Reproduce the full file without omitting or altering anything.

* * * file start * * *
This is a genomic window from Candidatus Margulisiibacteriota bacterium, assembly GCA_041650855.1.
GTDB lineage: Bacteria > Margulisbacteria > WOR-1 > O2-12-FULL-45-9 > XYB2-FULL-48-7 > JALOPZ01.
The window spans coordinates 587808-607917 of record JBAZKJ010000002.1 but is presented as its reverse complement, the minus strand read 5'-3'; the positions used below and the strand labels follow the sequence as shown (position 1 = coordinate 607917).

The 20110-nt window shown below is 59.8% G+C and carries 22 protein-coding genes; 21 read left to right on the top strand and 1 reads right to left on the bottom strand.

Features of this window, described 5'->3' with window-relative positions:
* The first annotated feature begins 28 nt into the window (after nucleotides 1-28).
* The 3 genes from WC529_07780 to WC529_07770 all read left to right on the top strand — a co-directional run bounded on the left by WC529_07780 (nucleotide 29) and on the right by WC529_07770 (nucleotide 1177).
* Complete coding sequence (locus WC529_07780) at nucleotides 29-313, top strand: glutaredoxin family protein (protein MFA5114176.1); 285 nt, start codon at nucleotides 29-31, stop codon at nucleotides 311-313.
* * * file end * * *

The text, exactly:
This is a genomic window from Candidatus Margulisiibacteriota bacterium, assembly GCA_041650855.1.
GTDB lineage: Bacteria > Margulisbacteria > WOR-1 > O2-12-FULL-45-9 > XYB2-FULL-48-7 > JALOPZ01.
The window spans coordinates 587808-607917 of record JBAZKJ010000002.1 but is presented as its reverse complement, the minus strand read 5'-3'; the positions used below and the strand labels follow the sequence as shown (position 1 = coordinate 607917).

The 20110-nt window shown below is 59.8% G+C and carries 22 protein-coding genes; 21 read left to right on the top strand and 1 reads right to left on the bottom strand.

Features of this window, described 5'->3' with window-relative positions:
* The first annotated feature begins 28 nt into the window (after nucleotides 1-28).
* The 3 genes from WC529_07780 to WC529_07770 all read left to right on the top strand — a co-directional run bounded on the left by WC529_07780 (nucleotide 29) and on the right by WC529_07770 (nucleotide 1177).
* Complete coding sequence (locus WC529_07780) at nucleotides 29-313, top strand: glutaredoxin family protein (protein MFA5114176.1); 285 nt, start codon at nucleotides 29-31, stop codon at nucleotides 311-313.